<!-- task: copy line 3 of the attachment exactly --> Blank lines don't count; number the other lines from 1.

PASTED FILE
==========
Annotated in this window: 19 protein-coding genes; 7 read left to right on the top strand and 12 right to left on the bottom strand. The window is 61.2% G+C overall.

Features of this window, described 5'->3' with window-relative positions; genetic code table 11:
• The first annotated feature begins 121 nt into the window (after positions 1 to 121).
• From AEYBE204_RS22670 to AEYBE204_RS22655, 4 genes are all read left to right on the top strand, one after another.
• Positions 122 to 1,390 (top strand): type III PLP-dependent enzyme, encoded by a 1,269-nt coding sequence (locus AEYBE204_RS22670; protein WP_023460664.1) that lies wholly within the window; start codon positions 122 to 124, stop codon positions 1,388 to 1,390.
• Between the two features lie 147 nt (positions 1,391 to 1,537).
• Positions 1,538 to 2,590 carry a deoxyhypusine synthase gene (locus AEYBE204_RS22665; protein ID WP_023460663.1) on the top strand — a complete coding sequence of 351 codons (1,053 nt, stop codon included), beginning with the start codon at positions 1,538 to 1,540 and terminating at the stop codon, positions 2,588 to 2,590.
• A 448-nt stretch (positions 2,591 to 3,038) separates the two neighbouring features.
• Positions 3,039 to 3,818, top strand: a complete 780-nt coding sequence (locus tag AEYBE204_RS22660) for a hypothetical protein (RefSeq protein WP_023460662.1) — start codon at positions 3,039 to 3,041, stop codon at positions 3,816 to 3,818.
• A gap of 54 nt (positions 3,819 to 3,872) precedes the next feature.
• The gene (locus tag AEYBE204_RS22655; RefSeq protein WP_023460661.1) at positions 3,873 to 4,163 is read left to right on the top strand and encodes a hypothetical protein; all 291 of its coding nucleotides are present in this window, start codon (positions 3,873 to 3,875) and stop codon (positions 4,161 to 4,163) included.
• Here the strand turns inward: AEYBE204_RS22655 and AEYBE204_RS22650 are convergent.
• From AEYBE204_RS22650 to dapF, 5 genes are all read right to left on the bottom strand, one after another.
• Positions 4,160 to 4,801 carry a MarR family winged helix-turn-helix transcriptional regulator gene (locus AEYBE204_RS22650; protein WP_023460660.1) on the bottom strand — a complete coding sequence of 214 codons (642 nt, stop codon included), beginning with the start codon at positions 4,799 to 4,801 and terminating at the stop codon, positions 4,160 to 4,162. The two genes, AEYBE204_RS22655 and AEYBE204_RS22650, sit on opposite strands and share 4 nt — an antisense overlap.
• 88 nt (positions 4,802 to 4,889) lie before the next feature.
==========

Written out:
• The first annotated feature begins 121 nt into the window (after positions 1 to 121).